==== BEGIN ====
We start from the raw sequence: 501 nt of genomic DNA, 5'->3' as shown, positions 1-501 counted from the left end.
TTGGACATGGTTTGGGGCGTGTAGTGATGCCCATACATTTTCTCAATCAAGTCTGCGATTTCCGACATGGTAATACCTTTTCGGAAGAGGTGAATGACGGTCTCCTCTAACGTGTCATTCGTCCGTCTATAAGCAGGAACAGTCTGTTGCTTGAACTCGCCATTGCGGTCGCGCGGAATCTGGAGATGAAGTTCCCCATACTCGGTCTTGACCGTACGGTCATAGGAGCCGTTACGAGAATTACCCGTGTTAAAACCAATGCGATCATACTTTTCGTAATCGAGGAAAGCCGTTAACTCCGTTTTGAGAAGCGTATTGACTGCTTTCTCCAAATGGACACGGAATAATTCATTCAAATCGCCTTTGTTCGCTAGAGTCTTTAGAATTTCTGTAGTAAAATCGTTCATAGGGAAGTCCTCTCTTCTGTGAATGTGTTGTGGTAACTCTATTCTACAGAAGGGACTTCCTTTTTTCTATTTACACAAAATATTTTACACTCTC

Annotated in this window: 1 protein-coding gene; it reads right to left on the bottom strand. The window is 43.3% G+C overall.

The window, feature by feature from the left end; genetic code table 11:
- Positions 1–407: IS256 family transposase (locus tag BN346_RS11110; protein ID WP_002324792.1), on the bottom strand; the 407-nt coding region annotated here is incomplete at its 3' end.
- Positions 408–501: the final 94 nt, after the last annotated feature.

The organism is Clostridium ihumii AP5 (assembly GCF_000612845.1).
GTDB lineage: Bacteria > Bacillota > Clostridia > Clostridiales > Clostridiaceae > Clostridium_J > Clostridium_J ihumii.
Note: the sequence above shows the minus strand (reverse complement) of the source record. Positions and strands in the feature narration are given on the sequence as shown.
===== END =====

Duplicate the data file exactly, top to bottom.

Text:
We start from the raw sequence: 501 nt of genomic DNA, 5'->3' as shown, positions 1-501 counted from the left end.
TTGGACATGGTTTGGGGCGTGTAGTGATGCCCATACATTTTCTCAATCAAGTCTGCGATTTCCGACATGGTAATACCTTTTCGGAAGAGGTGAATGACGGTCTCCTCTAACGTGTCATTCGTCCGTCTATAAGCAGGAACAGTCTGTTGCTTGAACTCGCCATTGCGGTCGCGCGGAATCTGGAGATGAAGTTCCCCATACTCGGTCTTGACCGTACGGTCATAGGAGCCGTTACGAGAATTACCCGTGTTAAAACCAATGCGATCATACTTTTCGTAATCGAGGAAAGCCGTTAACTCCGTTTTGAGAAGCGTATTGACTGCTTTCTCCAAATGGACACGGAATAATTCATTCAAATCGCCTTTGTTCGCTAGAGTCTTTAGAATTTCTGTAGTAAAATCGTTCATAGGGAAGTCCTCTCTTCTGTGAATGTGTTGTGGTAACTCTATTCTACAGAAGGGACTTCCTTTTTTCTATTTACACAAAATATTTTACACTCTC

Annotated in this window: 1 protein-coding gene; it reads right to left on the bottom strand. The window is 43.3% G+C overall.

The window, feature by feature from the left end; genetic code table 11:
- Positions 1–407: IS256 family transposase (locus tag BN346_RS11110; protein ID WP_002324792.1), on the bottom strand; the 407-nt coding region annotated here is incomplete at its 3' end.
- Positions 408–501: the final 94 nt, after the last annotated feature.

The organism is Clostridium ihumii AP5 (assembly GCF_000612845.1).
GTDB lineage: Bacteria > Bacillota > Clostridia > Clostridiales > Clostridiaceae > Clostridium_J > Clostridium_J ihumii.
Note: the sequence above shows the minus strand (reverse complement) of the source record. Positions and strands in the feature narration are given on the sequence as shown.